No one truly likes market crashes. But they're an unavoidable part of the investment environment. And they do have a bright side: They offer long-term investors an opportunity to get in on solid stocks at a good price. When you plan on investing for a number of years, you know that you'll eventually win with companies that have strong growth or good earnings prospects.

These days, the idea of a market crash has made its way into the forefront. Major indexes climbed throughout the first quarter. But since the beginning of the month, they've slipped. For instance, the S&P 500 index gained about 12% through a peak on May 7. Then it fell 4% in about a week. The market hasn't crashed yet, of course. But when it does, here are three stocks to consider.

A clock is shown with the words "time to buy" written on the hands.

Image source: Getty Images.

1. Amazon (AMZN 1.49%) is a leader in online retail. And it also brings in big revenue from Amazon Web Services (AWS), its cloud computing business. Amazon's annual revenue has been growing for more than a decade. And net income has climbed for more than five years -- to reach more than $21 billion.

AWS is a big contributor to Amazon's profit. The business makes up about 60% of Amazon's total annual operating income. We can expect this performance to continue, as AWS is the market leader. And in the most recent quarter, AWS's revenue growth year over year exceeded 30% for the first time in a year. Amazon's CFO said in the earnings call that companies decided to outsource technology infrastructure during the pandemic -- and he sees that trend continuing. Of course, this is great news for AWS.

Amazon shares climbed 76% last year as investors rushed to buy stocks benefiting from consumers' new stay-at-home lifestyle. As coronavirus cases decline, people have returned to work and normal activities. But I agree with reports -- such as one by McKinsey & Co. -- predicting that online shopping is around to stay. That means Amazon's revenue and profit growth are likely to continue well into the future.

2. Tesla

Tesla (TSLA -3.40%) shares soared 743% last year. The stock has been benefiting from impressive growth in sales -- and interest from star investors such as Ark Invest founder Cathie Wood. Tesla is the biggest holding in Ark Invest's largest fund. Earlier this year, Ark predicted that Tesla shares may reach $3,000 in 2025.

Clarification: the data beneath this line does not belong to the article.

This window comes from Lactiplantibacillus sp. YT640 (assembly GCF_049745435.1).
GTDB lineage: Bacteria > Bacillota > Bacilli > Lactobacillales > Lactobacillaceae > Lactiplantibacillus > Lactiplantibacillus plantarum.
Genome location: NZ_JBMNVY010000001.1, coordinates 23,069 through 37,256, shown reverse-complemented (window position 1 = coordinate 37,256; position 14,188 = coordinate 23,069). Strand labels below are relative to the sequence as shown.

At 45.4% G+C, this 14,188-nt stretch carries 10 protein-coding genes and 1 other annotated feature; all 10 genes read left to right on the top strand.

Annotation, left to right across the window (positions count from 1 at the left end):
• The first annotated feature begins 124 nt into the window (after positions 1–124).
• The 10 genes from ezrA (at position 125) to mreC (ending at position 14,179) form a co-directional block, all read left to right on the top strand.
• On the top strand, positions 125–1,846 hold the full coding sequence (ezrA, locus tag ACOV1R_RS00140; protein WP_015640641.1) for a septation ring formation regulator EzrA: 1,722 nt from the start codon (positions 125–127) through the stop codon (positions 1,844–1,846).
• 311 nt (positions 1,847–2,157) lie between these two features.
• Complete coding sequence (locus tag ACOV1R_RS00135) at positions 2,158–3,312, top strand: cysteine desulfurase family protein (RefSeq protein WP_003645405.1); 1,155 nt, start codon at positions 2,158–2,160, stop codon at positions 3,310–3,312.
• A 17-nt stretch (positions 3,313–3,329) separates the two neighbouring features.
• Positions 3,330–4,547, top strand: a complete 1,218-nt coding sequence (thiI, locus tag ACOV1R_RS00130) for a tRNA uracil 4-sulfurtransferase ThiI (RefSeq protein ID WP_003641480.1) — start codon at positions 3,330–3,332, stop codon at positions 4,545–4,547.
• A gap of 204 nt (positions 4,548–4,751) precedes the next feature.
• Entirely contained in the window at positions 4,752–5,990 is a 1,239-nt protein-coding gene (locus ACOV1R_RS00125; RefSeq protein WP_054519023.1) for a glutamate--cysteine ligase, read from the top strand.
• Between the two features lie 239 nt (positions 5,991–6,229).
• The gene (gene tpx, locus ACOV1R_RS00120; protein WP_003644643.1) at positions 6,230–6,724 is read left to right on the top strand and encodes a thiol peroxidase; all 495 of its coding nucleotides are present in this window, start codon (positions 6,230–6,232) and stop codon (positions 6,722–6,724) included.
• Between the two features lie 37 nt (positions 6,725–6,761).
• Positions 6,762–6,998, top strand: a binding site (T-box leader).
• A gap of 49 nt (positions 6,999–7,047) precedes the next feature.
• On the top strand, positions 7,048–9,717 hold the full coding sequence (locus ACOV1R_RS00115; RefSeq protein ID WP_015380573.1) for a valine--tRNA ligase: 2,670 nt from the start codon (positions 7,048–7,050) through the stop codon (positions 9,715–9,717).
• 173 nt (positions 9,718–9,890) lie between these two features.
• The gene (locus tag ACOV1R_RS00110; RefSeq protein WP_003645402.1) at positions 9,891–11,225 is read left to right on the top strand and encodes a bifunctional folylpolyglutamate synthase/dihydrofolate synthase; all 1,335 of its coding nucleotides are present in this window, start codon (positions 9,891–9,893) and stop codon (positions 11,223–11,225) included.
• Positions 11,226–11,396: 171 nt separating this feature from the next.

The maker of electric vehicles may have what it takes to prove Ark right. The company delivered a half a million vehicles last year. And in the most recent quarter, Tesla reported more than $1 billion in non-GAAP net income for the first time ever. Tesla car deliveries rose 109% year over year to 184,800 vehicles delivered in the quarter.

Looking ahead, CEO Elon Musk tells investor to prepare for even more growth. In last month's earnings call, Musk said demand is the strongest he's ever seen. For example, usually the company sees a slowdown in demand in the first quarter. This time, Tesla saw an increase. In fact, Tesla's lowest-cost car, the Model 3, became the world's best-selling midsize premier sedan. Musk now is aiming to make the slightly higher-priced Model Y the world's best-selling vehicle overall. He thinks that will happen next year. If Musk meets that goal and overall Tesla deliveries and demand continue to rise, the share price should follow.

A masked dad and son walk along Disney's Main Street.

Image source: Disney.

3. Disney

I like Disney (DIS -0.55%) for many reasons. But one big one is the strength of its brand. The recent pandemic proved that people will always come back to the world's most popular theme parks. (The company now has reopened all of its parks except Disneyland Paris. The Paris park will reopen on June 17.) In the most recent quarter, Disney said park revenue surpassed the costs of opening them. And the company said bookings are looking strong for its Florida and California parks. This is key, because the parks, experiences, and products business segment made up the biggest share of Disney's revenue pre-pandemic.

At the same time, Disney's big growth story is on your TV screen. I'm talking about its streaming service, Disney+. The company launched Disney+ in late 2019, and it quickly exceeded the company's highest expectations for subscriber levels. Now it's well on track to make it to the range of 230 million to 260 million subscribers by fiscal 2024.

Disney shares advanced 25% last year. Investors clearly were cheering about the popularity of Disney+ and betting on the surge of fans who would rush to the parks upon reopening.

But these aren't temporary bright spots for Disney. The combination of Disney's streaming growth along with the recovery of its parks should power revenue and profit in the quarters to come. Fans can't stay away from the magic of Disney -- and that means investors shouldn't, either.